Murad: The Secret of Connected Beauty

When it comes to skincare, I’m something of a slut.  I flit from brand to brand taking the pieces I like and cobbling them together in some sort of self curated regime.  My skin is changeable, sometimes it’s oily, sometimes it’s dry and other times it’s a bit of both – hence the sluttery.

What I know deep down but have completely suppressed, is the fact that good, healthy skin, is a reflection of not just what you apply topically, but how you live.  Every aspect of your life directly affects cellular hydration, and that’s the basis of the whole Murad skin regime.


I visited Murad at House of Fraser Intu Metrocentre this week to discover more about the range that explores the connection between skin, body and mind – something they call Connected Beauty.  What struck me immediately, is how clinical the Murad counter is.  In a beauty hall filled with prestige and luxury brands such as Tom Ford, Chanel and Acqua Di Parma, Murad stands out as being cosmeceutical.  With a stark white counter and clean, simple packaging, the brand needs no gimmicks to convey its message.

I was introduced to Murad skincare expert, Rachael (she’s worked with the Queen’s personal doctor), and given a skin analysis using a high tech facial scanner.  The machine scans for skin concerns and prioritises them in order of their appearance.  This wonderful, awful machine also has the capability to fast forward time and give a projection of how skin may appear on the future.  Horrific but also very fascinating.


After completing a basic questionnaire about my health, lifestyle and skin concerns we established that my primary and secondary concerns – fine lines and brightening –  could be improved with a glycolic peel and a selection of Murad products for home use.

If you didn’t already know, House of Fraser has a suite of treatment rooms hidden away at the back of the store, it’s a calming, tranquil oasis that could be a million miles away from the busy shopping mall.  The Murad room is bathed in soft light and there are a range of products on display.  As Rachael begins the process of the glycolic peel, she explains that this will brighten and tighten my skin, but may give rise to a little temporary redness.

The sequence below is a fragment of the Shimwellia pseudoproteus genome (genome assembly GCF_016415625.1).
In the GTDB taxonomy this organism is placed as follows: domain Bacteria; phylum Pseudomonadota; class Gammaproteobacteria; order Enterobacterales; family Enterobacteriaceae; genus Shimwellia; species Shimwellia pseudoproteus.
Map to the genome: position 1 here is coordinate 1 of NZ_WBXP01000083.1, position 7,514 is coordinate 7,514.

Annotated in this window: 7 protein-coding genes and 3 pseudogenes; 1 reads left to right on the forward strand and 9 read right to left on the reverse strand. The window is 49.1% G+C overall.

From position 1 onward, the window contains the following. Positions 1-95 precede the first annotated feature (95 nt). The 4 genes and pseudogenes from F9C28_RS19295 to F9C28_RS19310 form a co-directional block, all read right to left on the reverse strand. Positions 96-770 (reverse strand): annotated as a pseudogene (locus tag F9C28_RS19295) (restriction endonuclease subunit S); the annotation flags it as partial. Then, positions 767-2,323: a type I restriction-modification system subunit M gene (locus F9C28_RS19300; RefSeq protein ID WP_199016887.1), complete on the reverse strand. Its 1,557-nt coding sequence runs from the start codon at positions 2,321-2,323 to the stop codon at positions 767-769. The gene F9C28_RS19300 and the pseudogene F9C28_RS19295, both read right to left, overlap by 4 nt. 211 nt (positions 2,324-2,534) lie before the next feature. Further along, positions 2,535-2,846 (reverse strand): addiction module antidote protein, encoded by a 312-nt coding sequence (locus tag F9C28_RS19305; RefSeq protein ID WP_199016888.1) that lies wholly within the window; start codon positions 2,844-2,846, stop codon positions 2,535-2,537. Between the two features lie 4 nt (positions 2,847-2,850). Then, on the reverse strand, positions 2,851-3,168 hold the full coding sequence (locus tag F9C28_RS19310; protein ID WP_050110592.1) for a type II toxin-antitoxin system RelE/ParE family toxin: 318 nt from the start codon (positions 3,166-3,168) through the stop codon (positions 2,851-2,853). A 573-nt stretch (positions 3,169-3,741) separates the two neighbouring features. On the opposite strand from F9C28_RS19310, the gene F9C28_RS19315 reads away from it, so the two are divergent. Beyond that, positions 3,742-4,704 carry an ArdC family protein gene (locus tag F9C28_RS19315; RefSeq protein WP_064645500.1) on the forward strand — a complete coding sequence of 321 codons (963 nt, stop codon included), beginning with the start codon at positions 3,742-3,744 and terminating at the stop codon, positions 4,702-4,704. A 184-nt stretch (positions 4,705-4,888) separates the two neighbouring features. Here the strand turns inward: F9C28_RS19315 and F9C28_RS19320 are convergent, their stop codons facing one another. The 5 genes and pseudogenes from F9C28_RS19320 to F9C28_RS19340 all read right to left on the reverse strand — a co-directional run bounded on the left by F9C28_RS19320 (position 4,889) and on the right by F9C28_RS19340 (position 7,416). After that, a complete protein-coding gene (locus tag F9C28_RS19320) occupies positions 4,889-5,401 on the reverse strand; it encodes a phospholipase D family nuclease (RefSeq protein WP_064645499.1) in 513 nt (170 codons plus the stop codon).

The process starts as you would expect, with a deep cleanse, and once the peel is applied, my eyes are covered with a weighted mask whilst my shoulders, arms and hands are massaged.  The whole treatment takes a little over an hour and is incredibly relaxing – not at all what you would expect from a glycolic peel.  There’s no tingling sensation, no pain and personally, I have no redness afterwards although this varies from person to person.  At the end of my treatment I’m left thinking (almost out loud) “don’t stop!”  Yup, it’s that good.

Rachael makes observations about my skin during the treatment and asks about my diet, lifestyle and stress levels, all of which have an impact on skin.  She advises the use of retinol on an evening to encourage cell turnover and renewal, and gives me a batch of “youth activating” smoothie recipes (none of which require the purchase of any Murad products).

I’m also given an awesome goodie bag with a selection of Murad’s hero products and a promise of a follow up in four weeks to see how I’m getting on.  The philosophy is clear, treat the skin concerns from both the inside and the outside and you’ll see improvement.  It’s doctor led skincare with a focus on healthy, nourished, strong and protected cells.

As I leave the counter, I’m reminded to “eat your water” by consuming a balanced diet, exfoliate regularly, and to “be kind to your mind” by cultivating emotional self awareness.  Rachael hands me a card that she’s hand selected for me as she bids me adieu, it says “Focus on your ultimate goals and not the steps getting there.”

If you’re looking to switch up your skincare then Murad is a good place to start.  Good solid foundations, a strong clinical basis and completely cruelty free; the brand is made up of products which aim to address common skin concerns with a suite of off-counter treatments available using clinical grade ingredients.  My experience with Murad was great and it certainly got me thinking about internal, external and environmental factors which could be affecting my skin.  Well worth a visit , even if it’s just for the scary skin assessment….

Pixie xo

I visited Murad at House of Fraser, Intu Metrocentre’s and was treated to a glycolic peel which normally costs £55.

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